New employees rely on having a strong employee handbook to ease their transition into working for a new company with new rules and responsibilities. When everything is in writing, there’s little room for confusion—so your employees can ease themselves into the transition and fully immerse themselves in the company’s culture, as well as have a handy go-to guide for when questions inevitably arise. 

By using this sample employee handbook template, you can build your own employee handbook filled to the brim with useful nuggets of information, and jam-packed with your company’s culture and personality.

Meet Bob

We know how important it is to provide managers and HR teams with what they need to make decisions about your people, especially in light of today’s modern workplace changes. That’s why we built Bob, an employee experience platform that provides valuable and personalized insights to grow your company’s relationships, productivity, and retention.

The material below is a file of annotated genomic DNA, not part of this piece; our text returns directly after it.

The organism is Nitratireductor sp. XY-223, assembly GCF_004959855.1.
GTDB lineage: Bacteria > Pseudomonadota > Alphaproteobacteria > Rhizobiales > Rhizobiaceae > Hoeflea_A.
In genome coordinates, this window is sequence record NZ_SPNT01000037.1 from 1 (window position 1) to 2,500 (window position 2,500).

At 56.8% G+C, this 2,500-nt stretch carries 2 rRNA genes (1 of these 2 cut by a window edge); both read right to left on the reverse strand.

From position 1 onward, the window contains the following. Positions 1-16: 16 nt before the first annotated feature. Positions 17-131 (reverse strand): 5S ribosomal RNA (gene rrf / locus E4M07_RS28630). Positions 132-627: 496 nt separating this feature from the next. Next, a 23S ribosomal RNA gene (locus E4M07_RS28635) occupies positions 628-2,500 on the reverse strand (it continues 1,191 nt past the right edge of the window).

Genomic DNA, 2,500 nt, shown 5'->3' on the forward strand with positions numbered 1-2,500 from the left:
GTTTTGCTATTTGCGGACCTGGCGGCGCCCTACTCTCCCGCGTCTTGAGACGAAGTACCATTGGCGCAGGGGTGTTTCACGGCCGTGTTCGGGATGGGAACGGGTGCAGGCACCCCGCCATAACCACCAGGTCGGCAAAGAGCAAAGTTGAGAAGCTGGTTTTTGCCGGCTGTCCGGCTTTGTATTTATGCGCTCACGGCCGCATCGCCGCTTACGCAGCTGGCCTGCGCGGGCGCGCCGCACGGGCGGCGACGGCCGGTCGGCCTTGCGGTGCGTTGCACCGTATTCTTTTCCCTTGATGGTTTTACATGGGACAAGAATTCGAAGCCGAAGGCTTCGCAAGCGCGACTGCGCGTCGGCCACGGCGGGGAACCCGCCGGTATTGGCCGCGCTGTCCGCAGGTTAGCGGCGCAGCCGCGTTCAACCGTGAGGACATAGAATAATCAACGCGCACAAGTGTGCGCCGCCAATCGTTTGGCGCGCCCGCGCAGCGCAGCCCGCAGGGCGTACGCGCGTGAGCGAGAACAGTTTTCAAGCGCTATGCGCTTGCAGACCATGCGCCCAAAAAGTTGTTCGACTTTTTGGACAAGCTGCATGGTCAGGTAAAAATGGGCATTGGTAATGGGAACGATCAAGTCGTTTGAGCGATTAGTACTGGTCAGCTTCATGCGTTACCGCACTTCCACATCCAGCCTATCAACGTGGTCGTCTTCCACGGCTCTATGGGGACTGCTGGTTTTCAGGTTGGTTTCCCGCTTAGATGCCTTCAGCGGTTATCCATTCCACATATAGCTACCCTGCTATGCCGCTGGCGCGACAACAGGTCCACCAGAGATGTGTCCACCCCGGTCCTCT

Bob harnesses the powerful combination of data and human factors to give HR professionals and managers access to the understanding they need to make better decisions. In a short time, Bob can be deployed to enable communication, collaboration, and connectivity that drives stronger engagement, productivity, and business outcomes.

For HR, it automates many common processes, allows greater oversight and visibility of the business, and centralizes all people data in a secure, user-friendly environment.

For managers, it provides access to data and insights to help them lead more effectively and streamline processes.

For employees, it’s the tools and information they need to connect, develop, and grow throughout their journey.